The dispute threatens a fragile reconciliation deal between Fatah and Hamas which took effect last April and led to the establishment of the unity government.
Source: The Daily Star
The Israeli Police in occupied Jerusalem released, on Monday evening, five Palestinian women after detaining and interrogating them for several hours, and ordered three of them away from the Al-Aqsa Mosque, and its yards, for 15 days.
Hamza Qteina, of the “Lawyers For Jerusalem,” said the Police kidnapped the five women while heading towards the Al-Aqsa Mosque, and took them to the al-Qashla Police Station for interrogation.
The Police alleges the women “violated public safety”, and the “public right to reach holy sites,” despite the fact that the police has been severely restricting, and largely denying, access of Palestinian Muslims into the mosque, while allowing Israeli far-right groups to march into its yards demanding its destruction, and “rebuilding the temple” in its place.
Qteina said the five women are Hiba al-Husseini, 28, Safa’ Seyaj, 26, Jumana Abu ‘Arafa, 23, Bara’a an-Natsha, 17, and Ansam Moghrabi, 17.
The Police ordered Hiba al-Husseini, Safa Seyaj and Ansam al-Moghrabi away from the Al-Aqsa Mosque, its yards and gates for 15 days, while Bara’a and Ansam were allowed to go to their school, Al-Aqsa Sharia School for Girls in the Al-Aqsa Mosque, from eight in the morning until two in the afternoon.
Israel urging ICC member-states to cease funding the court after launch of preliminary inquiry into possible war crimes.
Palestinians are facing a slew of retaliatory measures after signing the Rome Statute, paving the way to join the International Criminal Court (ICC), The Hague-based legal body that prosecutes perpetrators of war crimes and crimes against humanity.
After Palestinian Authority President Mahmoud Abbas signed the guiding treaty of the ICC on December 31, 2014, Israel announced a freeze on the tax revenue it collects on the Palestinians’ behalf, affecting the salaries of some 160,000 PA civil servants.
Israel also said it would lobby ICC member-states to defund the court after prosecutors launched a preliminary inquiry into possible war crimes in the Palestinian territories. “We will demand that our friends in Canada, Australia and Germany simply to stop funding it,” Israeli Foreign Minister Avigdor Lieberman told Israel Radio.
“This body represents no one. It is a political body,” he said. “There are a quite a few countries that also think there is no justification for this body’s existence.” Neither Israel nor the US are ICC members.
The inquiry by the court’s chief prosecutor, Fatou Bensouda, is the first step that could potentially lead to charges being filed against Israelis. “The office will conduct its analysis in full independence and impartiality,” she said in an announcement on the ICC’s website.
Palestine’s court membership comes into effect on April 1, 2015, but the ICC’s jurisdiction is recognised from June 13, 2014, a period that covers Israel’s summer military offensive on Gaza – Operation Protective Edge – which resulted in the death of more than 2,000 Palestinians and 70 Israelis.
Legal experts said the choice of jurisdiction served two purposes: Going back too far in time would call into question accountability for suicide bombings, and Palestine’s non-member status at the UN, which was upgraded from “observer entity” to an “observer state” in 2012. In 2009, Palestinians asked the court to investigate Israeli crimes during that year’s three-week war in Gaza, but were rejected because of their status at the UN.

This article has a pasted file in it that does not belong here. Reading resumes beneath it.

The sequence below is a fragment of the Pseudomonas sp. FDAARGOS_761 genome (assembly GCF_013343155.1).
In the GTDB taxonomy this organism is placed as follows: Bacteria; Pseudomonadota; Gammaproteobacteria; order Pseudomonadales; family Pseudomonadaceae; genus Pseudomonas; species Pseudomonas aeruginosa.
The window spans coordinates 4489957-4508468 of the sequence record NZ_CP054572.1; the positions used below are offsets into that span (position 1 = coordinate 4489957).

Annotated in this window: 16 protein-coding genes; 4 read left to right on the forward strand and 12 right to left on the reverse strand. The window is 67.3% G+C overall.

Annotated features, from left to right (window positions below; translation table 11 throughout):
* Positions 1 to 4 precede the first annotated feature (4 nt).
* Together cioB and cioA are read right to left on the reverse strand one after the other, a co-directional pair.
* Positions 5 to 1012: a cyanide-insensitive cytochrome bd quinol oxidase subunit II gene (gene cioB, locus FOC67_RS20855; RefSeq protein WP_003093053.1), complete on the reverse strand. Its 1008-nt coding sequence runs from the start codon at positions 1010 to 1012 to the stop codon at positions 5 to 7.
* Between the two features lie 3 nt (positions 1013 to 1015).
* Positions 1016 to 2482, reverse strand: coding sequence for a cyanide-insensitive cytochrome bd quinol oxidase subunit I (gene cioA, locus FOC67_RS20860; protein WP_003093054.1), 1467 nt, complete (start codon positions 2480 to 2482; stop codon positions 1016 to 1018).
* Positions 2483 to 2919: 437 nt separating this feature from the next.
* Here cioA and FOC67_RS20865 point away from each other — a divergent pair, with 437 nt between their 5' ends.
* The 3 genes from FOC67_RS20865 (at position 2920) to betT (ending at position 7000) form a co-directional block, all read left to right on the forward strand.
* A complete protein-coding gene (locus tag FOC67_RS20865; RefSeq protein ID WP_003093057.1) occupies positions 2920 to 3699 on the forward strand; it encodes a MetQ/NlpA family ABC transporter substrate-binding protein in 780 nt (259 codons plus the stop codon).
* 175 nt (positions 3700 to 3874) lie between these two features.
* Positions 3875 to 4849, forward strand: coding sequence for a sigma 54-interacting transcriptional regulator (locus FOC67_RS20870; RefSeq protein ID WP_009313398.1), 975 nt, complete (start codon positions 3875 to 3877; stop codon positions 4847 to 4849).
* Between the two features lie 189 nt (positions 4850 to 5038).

“Going to the ICC should have taken place a long time ago,” said Shawan Jabarin, who heads al-Haq, the West Bank affiliate of the International Commission of Jurists in Geneva. “But now that it has, we can say that it’s a good thing, especially because it can look into settlements as a war crime, and the crimes perpetrated in Gaza.”
The absence of peace talks and increasing pressure from the Palestinian public and parties paved the way for joining the ICC after months of threats to do so, politicians said. Khalida Jarrar, who heads the Popular Front for the Liberation of Palestine (PFLP) – a left-wing faction constantly in conflict with the president – said her party and several others have been pushing Abbas to take this step after years of him threatening to do so.
“We have been exerting pressure on Abbas for a long time to go to the ICC,” Jarrar said. “So we welcome this move, but unfortunately until now, we have had no clear strategy, just knee-jerk reactions. We must stop betting on negotiations, on the Americans, and we should take our case to the UN alone.”
Abbas has come under renewed pressure as of late, and likely feels cornered by a slew of opposing forces. Washington has called the ICC move “counterproductive” towards a peace settlement, and warned that US aid to the PA could be impacted.
On Sunday, Israeli Prime Minister Benjamin Netanyahu said Israel would fight the ICC prosecutor’s decision to launch an initial inquiry into war crimes, which he dubbed “the height of hypocrisy and the opposite of justice”. According to a Haaretz report, Netanyahu also decided to launch a “media campaign” to discredit the ICC and Chief Prosecutor Bensouda.
Aides to the Palestinian president said the ICC move comes at a time when the Israeli occupation has become entrenched in every facet of Palestinian life.
Netanyahu has never negotiated in good faith and Israel has not missed an opportunity to undermine Abbas’ governance and break previous agreements, revealing the lopsided dynamic between the two parties, they contend.
“Pressure was constantly being applied on the president not to head to the UN and not to apply for membership in international bodies, but he did those anyway,” said Ahmad Assaf, a spokesman for Fatah, the West Bank’s ruling party which Abbas heads. “He has succeeded in placing the Palestinian cause in the international arena limelight.”
But critics believe that internationalising the Palestinian cause and relying on diplomacy may not be enough. There are already signs that the Palestinians may withdraw their ICC appeal if Israel were to freeze settlement construction, according to a Times of Israel report.
“The Palestinian leadership’s signature move has become issuing a series of empty threats,” said Hani al-Masri, a Ramallah-based political analyst. “There won’t be an end to security coordination for example. Diplomacy cannot be a tool used in isolation. It must be part of a strategy that takes other tools into consideration, like boycotting Israel economically and non-violent resistance.”